Axing National Bank brand 'risky'

18:50, Sep 26 2012

ANZ National Bank is taking a huge risk ditching its highly rated National brand in favour of ANZ, bank ratings company Roy Morgan says.

The country's biggest bank yesterday confirmed a The Dominion Post report that it would merge the two brands, nearly 10 years after ANZ bought National Bank.

ANZ National Bank chief executive David Hisco said the National Bank brand would be phased out over the next two years when the rights to the black horse and green background expired.

ANZ bought the National Bank from British bank Lloyds TSB in 2003 for $6.9 billion in the biggest deal in New Zealand's corporate history at the time.

About 20 branches would be closed because of the merger, reducing the network to about 280, but still the biggest in the country.

The remaining National Bank branches would be rebranded at a cost of $100 million.


ANZ customers would be moved to the National Bank computer system and no front-line staff would lose their jobs.

Roy Morgan managing director Michelle Levene said a brand merger was “always an incredibly risky time” for banks.

“We have looked at lots of these situations and I would say more go wrong than go right. Customers have chosen to go with a particular bank for a reason.”

Some National Bank customers would be unsure about the changes and communication during the next few weeks with customers and staff would be “incredibly important”.

“But the stars are sort of aligned at the moment, with the ANZ doing well, having gained lots of customer satisfaction . . . but I'm sure there will be quite a few people holding their breath,” Levene said.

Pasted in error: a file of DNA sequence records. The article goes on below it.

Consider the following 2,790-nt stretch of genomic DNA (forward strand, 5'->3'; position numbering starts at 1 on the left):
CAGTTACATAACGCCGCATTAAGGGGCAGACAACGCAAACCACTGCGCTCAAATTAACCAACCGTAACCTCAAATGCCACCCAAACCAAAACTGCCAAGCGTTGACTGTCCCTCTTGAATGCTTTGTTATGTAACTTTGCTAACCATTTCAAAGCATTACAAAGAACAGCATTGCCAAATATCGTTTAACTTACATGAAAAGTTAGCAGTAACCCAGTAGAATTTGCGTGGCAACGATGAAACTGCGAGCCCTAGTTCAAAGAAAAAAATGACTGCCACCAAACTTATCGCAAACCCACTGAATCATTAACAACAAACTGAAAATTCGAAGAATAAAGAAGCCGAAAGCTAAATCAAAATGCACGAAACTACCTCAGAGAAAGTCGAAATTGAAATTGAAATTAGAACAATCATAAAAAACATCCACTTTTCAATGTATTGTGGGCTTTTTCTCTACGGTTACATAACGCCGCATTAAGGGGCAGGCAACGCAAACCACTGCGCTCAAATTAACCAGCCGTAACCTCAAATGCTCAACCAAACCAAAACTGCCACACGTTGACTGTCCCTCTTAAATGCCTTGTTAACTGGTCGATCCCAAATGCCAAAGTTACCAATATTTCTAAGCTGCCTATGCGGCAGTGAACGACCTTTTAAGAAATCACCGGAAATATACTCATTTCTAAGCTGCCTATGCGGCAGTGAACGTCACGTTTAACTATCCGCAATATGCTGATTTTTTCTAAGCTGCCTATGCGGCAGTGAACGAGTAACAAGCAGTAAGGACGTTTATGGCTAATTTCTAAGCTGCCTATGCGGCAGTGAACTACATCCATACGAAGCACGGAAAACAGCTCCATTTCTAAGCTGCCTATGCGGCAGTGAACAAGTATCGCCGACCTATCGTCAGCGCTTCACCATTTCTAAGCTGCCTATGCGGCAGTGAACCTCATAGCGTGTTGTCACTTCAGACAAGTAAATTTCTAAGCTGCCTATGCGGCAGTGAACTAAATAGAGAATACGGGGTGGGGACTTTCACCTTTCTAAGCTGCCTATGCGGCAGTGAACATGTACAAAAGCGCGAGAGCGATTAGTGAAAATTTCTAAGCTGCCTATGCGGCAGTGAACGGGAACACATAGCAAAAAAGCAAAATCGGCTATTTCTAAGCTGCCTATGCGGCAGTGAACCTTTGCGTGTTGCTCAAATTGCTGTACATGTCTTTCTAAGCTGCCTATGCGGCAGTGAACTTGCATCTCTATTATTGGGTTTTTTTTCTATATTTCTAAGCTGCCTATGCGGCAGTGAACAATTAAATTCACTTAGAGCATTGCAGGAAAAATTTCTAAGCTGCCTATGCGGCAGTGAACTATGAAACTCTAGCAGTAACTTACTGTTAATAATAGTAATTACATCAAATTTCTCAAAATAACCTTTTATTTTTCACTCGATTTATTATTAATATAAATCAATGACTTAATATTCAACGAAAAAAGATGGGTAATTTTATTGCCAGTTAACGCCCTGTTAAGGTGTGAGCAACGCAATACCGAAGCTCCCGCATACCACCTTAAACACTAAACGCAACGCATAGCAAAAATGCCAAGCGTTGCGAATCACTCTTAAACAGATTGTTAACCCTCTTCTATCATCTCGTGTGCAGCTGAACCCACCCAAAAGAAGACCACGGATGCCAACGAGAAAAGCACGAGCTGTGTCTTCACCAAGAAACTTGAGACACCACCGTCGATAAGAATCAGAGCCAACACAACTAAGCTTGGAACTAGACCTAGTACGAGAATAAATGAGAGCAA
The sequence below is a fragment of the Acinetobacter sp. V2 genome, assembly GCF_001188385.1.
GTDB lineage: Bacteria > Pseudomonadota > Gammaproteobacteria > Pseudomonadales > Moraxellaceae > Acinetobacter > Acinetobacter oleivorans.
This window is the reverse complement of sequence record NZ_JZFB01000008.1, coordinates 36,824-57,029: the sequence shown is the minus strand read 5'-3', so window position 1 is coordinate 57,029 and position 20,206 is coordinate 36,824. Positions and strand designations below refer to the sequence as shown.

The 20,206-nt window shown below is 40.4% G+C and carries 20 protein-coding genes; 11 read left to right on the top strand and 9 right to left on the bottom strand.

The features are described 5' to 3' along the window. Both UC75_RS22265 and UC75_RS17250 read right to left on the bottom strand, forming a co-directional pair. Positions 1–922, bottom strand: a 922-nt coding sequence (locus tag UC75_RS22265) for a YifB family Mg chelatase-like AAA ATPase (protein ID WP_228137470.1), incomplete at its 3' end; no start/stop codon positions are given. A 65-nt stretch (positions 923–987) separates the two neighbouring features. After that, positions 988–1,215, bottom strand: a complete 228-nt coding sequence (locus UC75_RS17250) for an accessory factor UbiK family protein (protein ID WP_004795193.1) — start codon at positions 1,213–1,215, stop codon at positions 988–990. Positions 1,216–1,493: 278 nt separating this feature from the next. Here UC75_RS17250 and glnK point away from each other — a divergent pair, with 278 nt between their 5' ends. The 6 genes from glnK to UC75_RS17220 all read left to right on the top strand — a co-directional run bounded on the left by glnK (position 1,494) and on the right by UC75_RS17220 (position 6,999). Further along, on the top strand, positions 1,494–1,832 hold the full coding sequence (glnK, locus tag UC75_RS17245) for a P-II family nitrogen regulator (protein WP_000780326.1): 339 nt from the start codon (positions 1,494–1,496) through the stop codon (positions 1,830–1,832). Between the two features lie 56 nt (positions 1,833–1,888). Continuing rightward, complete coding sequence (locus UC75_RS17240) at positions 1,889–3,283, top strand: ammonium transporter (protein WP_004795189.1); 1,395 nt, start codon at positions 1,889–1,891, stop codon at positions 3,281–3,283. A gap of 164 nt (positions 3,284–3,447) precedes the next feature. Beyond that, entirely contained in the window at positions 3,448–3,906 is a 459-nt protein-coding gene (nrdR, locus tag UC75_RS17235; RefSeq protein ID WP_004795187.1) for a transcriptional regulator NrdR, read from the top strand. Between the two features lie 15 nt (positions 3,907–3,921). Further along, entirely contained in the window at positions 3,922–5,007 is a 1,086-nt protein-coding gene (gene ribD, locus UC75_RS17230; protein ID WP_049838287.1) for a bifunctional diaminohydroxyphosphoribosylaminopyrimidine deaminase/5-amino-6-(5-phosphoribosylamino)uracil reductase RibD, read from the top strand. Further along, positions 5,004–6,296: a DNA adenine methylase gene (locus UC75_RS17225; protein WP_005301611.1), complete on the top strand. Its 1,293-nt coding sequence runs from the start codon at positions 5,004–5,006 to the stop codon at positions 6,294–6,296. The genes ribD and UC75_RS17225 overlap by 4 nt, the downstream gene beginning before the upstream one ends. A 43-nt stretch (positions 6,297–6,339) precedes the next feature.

National Bank's customer satisfaction rating has remained relatively stable near the top of the table since being bought by ANZ.

But it had taken a charm offensive by ANZ, including high-profile sponsorships of the Rugby World Cup and the New Zealand Olympic team, which created a “feel good factor”, to lift its rating, Levene said.

ANZ remained the bottom-ranked bank.

While both banks had a market share of about 20 per cent each of the population, National Bank customers were worth slightly more on average than ANZ in terms of the value of business they had with their bank, Levene said.

Hisco said that after nearly 10 years of reducing duplication between the two brands "the next logical step is to combine them into one".

“In recent years we've made things simpler for customers by creating one management structure across both banks, one customer approvals process and, very soon, we'll be moving to one set of products.

"For most National Bank customers, it will be business as usual - they will see the same people, just wearing a different uniform," he said.

ANZ and National Bank branches located near each other would in most cases either merge into the larger branch, or move to a new area nearby, Hisco said.

The secretary of the bank workers' union First Union Finance, Andrew Casidy, said ANZ must make good on its assurances that jobs and services would not be cut because of the merger decision.

But teller Elise Buttenshaw said the news was "all positive".

"I think it's a step forward, I think it's great."

Teller Gina Setefano agreed: "We're taking all their systems and adopting the National Bank and staying in our blue uniforms. Everyone's turning blue but really we're turning green."

The Dominion Post